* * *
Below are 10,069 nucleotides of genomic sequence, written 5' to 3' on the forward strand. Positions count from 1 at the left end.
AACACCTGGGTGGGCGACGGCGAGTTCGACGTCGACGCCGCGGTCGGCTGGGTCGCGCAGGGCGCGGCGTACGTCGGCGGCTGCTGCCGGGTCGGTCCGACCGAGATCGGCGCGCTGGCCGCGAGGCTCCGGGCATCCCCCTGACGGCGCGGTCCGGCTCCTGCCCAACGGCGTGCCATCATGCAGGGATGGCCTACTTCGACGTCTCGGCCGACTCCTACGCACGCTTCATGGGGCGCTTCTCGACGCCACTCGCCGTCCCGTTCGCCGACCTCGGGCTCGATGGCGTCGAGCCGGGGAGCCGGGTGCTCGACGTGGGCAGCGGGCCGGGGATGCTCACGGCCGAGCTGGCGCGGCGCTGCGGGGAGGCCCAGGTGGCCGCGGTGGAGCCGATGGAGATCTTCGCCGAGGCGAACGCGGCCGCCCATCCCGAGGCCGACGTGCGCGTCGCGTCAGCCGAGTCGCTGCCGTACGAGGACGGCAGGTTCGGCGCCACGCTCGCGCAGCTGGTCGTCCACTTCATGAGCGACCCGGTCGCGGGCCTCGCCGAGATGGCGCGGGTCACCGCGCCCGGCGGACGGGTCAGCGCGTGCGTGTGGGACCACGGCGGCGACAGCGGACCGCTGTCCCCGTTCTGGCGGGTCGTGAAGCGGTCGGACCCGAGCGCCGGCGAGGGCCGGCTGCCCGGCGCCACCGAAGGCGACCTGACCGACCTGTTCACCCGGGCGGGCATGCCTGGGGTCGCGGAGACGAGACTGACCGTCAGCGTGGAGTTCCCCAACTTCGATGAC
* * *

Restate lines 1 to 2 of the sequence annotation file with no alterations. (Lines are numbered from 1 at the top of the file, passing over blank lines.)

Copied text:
Below are 10,069 nucleotides of genomic sequence, written 5' to 3' on the forward strand. Positions count from 1 at the left end.
AACACCTGGGTGGGCGACGGCGAGTTCGACGTCGACGCCGCGGTCGGCTGGGTCGCGCAGGGCGCGGCGTACGTCGGCGGCTGCTGCCGGGTCGGTCCGACCGAGATCGGCGCGCTGGCCGCGAGGCTCCGGGCATCCCCCTGACGGCGCGGTCCGGCTCCTGCCCAACGGCGTGCCATCATGCAGGGATGGCCTACTTCGACGTCTCGGCCGACTCCTACGCACGCTTCATGGGGCGCTTCTCGACGCCACTCGCCGTCCCGTTCGCCGACCTCGGGCTCGATGGCGTCGAGCCGGGGAGCCGGGTGCTCGACGTGGGCAGCGGGCCGGGGATGCTCACGGCCGAGCTGGCGCGGCGCTGCGGGGAGGCCCAGGTGGCCGCGGTGGAGCCGATGGAGATCTTCGCCGAGGCGAACGCGGCCGCCCATCCCGAGGCCGACGTGCGCGTCGCGTCAGCCGAGTCGCTGCCGTACGAGGACGGCAGGTTCGGCGCCACGCTCGCGCAGCTGGTCGTCCACTTCATGAGCGACCCGGTCGCGGGCCTCGCCGAGATGGCGCGGGTCACCGCGCCCGGCGGACGGGTCAGCGCGTGCGTGTGGGACCACGGCGGCGACAGCGGACCGCTGTCCCCGTTCTGGCGGGTCGTGAAGCGGTCGGACCCGAGCGCCGGCGAGGGCCGGCTGCCCGGCGCCACCGAAGGCGACCTGACCGACCTGTTCACCCGGGCGGGCATGCCTGGGGTCGCGGAGACGAGACTGACCGTCAGCGTGGAGTTCCCCAACTTCGATGAC